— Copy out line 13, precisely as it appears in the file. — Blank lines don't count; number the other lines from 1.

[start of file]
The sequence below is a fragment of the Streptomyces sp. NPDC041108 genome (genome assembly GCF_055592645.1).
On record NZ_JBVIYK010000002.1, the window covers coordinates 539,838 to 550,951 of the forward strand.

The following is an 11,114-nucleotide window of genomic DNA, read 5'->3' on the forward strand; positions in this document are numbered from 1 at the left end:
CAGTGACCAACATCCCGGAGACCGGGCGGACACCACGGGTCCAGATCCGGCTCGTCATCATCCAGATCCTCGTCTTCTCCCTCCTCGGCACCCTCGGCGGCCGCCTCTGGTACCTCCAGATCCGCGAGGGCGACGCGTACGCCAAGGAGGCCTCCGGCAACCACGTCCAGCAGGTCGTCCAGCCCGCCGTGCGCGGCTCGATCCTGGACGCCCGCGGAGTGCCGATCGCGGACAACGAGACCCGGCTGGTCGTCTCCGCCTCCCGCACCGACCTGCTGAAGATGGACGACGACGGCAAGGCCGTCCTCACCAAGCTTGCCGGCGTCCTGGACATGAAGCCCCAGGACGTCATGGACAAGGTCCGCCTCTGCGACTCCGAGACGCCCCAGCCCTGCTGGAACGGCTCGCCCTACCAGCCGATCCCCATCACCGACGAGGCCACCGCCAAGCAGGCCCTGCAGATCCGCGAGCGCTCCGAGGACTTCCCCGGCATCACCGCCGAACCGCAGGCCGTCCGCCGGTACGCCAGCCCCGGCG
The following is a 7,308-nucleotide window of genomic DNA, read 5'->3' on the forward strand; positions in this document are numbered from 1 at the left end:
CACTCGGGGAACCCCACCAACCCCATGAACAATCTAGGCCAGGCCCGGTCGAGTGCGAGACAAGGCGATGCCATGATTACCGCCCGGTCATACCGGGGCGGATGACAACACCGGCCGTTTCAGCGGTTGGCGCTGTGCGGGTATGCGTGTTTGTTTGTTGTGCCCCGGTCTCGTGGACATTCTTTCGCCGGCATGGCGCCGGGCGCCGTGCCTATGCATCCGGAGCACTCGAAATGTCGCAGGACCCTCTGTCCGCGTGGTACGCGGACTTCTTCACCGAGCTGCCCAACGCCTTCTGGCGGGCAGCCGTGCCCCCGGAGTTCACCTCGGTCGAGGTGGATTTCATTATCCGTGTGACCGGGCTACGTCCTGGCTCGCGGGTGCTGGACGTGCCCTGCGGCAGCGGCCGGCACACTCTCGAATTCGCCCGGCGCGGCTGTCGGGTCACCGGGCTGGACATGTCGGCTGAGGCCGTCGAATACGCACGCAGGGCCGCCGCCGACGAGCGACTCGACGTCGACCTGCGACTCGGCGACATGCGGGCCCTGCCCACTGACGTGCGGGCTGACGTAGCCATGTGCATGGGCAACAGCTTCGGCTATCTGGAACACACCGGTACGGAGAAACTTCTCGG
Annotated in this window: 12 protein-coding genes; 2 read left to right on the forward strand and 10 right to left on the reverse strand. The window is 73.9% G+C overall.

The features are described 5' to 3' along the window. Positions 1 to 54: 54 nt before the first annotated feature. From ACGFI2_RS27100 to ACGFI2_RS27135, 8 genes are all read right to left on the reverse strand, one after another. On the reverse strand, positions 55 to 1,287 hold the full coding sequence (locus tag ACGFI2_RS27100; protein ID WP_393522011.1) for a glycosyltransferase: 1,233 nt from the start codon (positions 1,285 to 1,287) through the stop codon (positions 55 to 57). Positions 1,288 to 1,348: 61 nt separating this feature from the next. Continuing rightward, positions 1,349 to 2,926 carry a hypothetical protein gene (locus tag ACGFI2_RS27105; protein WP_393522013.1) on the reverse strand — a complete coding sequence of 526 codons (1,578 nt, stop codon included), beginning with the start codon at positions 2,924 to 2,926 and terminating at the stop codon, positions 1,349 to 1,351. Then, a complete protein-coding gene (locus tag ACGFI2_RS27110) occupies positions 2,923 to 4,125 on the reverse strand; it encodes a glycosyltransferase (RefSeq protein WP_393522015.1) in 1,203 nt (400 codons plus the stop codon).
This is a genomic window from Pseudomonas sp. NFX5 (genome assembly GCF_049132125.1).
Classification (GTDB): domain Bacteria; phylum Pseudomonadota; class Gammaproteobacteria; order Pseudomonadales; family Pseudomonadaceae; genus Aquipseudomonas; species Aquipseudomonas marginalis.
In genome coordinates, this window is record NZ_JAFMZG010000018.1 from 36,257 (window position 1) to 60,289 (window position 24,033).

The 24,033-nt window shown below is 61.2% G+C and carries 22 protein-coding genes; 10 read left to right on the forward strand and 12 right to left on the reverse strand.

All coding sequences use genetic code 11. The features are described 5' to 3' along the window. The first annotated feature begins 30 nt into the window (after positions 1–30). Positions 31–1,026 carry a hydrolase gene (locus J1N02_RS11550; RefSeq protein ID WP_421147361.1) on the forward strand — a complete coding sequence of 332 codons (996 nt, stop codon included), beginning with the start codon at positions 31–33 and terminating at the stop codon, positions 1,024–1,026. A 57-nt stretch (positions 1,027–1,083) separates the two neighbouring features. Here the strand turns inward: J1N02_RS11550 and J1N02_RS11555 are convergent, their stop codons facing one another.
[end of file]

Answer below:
All coding sequences use genetic code 11. The features are described 5' to 3' along the window. The first annotated feature begins 30 nt into the window (after positions 1–30). Positions 31–1,026 carry a hydrolase gene (locus J1N02_RS11550; RefSeq protein ID WP_421147361.1) on the forward strand — a complete coding sequence of 332 codons (996 nt, stop codon included), beginning with the start codon at positions 31–33 and terminating at the stop codon, positions 1,024–1,026. A 57-nt stretch (positions 1,027–1,083) separates the two neighbouring features. Here the strand turns inward: J1N02_RS11550 and J1N02_RS11555 are convergent, their stop codons facing one another.